Organic solar cells have the potential to become a low-cost sustainable energy source. Understanding the photoconversion mechanism is key to the design of efficient organic solar cells. In this review, we discuss the processes involved in the photo-electron conversion mechanism, which may be subdivided into exciton harvesting, exciton transport, exciton dissociation, charge transport and extraction stages. In particular, we focus on the role of energy transfer as described by F¨orster resonance energy transfer (FRET) theory in the photoconversion mechanism. FRET plays a major role in exciton transport, harvesting and dissociation. The spectral absorption range of organic solar cells may be extended using sensitizers that efficiently transfer absorbed energy to the photoactive materials. The limitations of F¨orster theory to accurately calculate energy transfer rates are discussed. Energy transfer is the first step of an efficient two-step exciton dissociation process and may also be used to preferentially transport excitons to the heterointerface, where efficient exciton dissociation may occur. However, FRET also competes with charge transfer at the heterointerface turning it in a potential loss mechanism. An energy cascade comprising both energy transfer and charge transfer may aid in separating charges and is briefly discussed. Considering the extent to which the photo-electron conversion efficiency is governed by energy transfer, optimisation of this process offers the prospect of improved organic photovoltaic performance and thus aids in realising the potential of organic solar cells.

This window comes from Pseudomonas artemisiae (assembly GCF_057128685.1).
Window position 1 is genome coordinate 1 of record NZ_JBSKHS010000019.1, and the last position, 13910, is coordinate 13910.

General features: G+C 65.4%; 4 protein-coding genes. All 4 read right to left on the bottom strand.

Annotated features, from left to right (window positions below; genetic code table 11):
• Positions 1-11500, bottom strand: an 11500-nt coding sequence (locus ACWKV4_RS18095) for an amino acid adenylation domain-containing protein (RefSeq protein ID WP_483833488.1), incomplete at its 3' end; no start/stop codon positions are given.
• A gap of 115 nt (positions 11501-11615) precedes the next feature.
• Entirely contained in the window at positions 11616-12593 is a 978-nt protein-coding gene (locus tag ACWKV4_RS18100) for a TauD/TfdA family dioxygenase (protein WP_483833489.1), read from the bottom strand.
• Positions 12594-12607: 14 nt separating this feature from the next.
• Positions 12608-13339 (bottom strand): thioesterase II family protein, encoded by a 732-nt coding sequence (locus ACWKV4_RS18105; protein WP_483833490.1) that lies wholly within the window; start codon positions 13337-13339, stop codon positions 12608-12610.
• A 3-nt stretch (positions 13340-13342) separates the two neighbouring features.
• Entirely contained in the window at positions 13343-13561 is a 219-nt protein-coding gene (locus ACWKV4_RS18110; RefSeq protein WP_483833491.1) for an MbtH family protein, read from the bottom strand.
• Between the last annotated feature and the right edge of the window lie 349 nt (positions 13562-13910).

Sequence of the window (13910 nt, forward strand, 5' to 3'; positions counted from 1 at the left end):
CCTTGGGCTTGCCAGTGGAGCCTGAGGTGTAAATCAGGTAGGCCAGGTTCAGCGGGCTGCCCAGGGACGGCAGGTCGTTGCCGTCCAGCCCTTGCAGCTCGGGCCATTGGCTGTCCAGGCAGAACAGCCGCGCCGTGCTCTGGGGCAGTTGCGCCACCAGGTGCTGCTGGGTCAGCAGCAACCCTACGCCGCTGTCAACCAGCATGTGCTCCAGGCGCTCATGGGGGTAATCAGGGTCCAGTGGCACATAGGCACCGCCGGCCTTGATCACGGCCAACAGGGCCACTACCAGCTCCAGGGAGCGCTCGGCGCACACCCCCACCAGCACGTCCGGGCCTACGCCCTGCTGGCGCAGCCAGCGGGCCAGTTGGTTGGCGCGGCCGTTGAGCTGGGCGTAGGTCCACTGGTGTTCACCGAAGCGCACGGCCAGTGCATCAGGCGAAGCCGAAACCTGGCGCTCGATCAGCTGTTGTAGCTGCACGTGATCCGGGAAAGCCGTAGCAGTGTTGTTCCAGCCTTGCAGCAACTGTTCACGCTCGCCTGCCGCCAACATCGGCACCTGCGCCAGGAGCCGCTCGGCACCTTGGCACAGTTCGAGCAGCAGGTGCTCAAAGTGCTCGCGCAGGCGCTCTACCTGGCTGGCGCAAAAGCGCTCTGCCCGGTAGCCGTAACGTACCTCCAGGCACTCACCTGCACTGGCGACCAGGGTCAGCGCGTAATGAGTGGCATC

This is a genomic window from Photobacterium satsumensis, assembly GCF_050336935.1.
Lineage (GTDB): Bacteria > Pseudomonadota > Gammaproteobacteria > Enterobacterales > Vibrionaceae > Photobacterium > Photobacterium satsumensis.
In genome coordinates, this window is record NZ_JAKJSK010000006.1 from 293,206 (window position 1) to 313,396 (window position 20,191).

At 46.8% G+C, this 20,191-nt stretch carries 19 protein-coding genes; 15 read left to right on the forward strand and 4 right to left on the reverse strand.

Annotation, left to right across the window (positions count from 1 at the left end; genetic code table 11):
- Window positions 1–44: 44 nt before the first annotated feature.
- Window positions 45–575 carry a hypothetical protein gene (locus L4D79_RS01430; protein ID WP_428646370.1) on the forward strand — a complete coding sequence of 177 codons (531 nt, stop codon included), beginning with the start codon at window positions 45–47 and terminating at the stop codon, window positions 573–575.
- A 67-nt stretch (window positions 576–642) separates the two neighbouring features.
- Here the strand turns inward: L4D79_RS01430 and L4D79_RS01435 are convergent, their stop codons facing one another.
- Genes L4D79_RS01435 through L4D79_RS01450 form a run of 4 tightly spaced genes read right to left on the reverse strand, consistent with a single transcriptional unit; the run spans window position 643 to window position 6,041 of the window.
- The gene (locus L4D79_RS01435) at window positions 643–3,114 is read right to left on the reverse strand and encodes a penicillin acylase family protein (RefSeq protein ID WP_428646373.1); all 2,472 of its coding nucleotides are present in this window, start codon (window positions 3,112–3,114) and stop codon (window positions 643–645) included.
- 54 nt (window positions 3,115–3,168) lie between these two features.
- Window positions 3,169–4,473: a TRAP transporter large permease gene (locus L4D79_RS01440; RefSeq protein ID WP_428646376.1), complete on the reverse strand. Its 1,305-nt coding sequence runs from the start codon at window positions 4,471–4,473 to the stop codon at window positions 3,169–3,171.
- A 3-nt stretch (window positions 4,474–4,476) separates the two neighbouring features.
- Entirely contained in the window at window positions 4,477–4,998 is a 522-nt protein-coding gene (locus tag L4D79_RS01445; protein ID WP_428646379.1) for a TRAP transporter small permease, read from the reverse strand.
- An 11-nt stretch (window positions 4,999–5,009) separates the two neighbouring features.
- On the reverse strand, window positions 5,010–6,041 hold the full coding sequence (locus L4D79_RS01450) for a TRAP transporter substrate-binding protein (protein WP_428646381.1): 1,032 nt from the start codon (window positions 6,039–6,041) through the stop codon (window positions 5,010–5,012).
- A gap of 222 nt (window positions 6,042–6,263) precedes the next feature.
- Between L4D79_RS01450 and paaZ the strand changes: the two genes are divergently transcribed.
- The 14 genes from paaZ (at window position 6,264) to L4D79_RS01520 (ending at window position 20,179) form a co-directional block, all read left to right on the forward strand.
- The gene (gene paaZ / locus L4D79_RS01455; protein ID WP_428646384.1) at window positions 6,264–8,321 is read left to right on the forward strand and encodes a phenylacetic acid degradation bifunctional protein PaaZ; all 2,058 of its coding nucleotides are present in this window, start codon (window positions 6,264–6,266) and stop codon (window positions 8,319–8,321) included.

6. Organic Solar Cells: Understanding the Role of Förster Resonance Energy Transfer

    Directory of Open Access Journals (Sweden)

    Paul C. Dastoor

    2012-12-01

    Full Text Available Organic solar cells have the potential to become a low-cost sustainable energy source. Understanding the photoconversion mechanism is key to the design of efficient organic solar cells. In this review, we discuss the processes involved in the photo-electron conversion mechanism, which may be subdivided into exciton harvesting, exciton transport, exciton dissociation, charge transport and extraction stages. In particular, we focus on the role of energy transfer as described by F¨orster resonance energy transfer (FRET theory in the photoconversion mechanism. FRET plays a major role in exciton transport, harvesting and dissociation. The spectral absorption range of organic solar cells may be extended using sensitizers that efficiently transfer absorbed energy to the photoactive materials. The limitations of F¨orster theory to accurately calculate energy transfer rates are discussed. Energy transfer is the first step of an efficient two-step exciton dissociation process and may also be used to preferentially transport excitons to the heterointerface, where efficient exciton dissociation may occur. However, FRET also competes with charge transfer at the heterointerface turning it in a potential loss mechanism. An energy cascade comprising both energy transfer and charge transfer may aid in separating charges and is briefly discussed. Considering the extent to which the photo-electron conversion efficiency is governed by energy transfer, optimisation of this process offers the prospect of improved organic photovoltaic performance and thus aids in realising the potential of organic solar cells.

  7. Shell thickness effects on quantum dot brightness and energy transfer.

    Science.gov (United States)

    Chern, Margaret; Nguyen, Thuy T; Mahler, Andrew H; Dennis, Allison M

    2017-11-02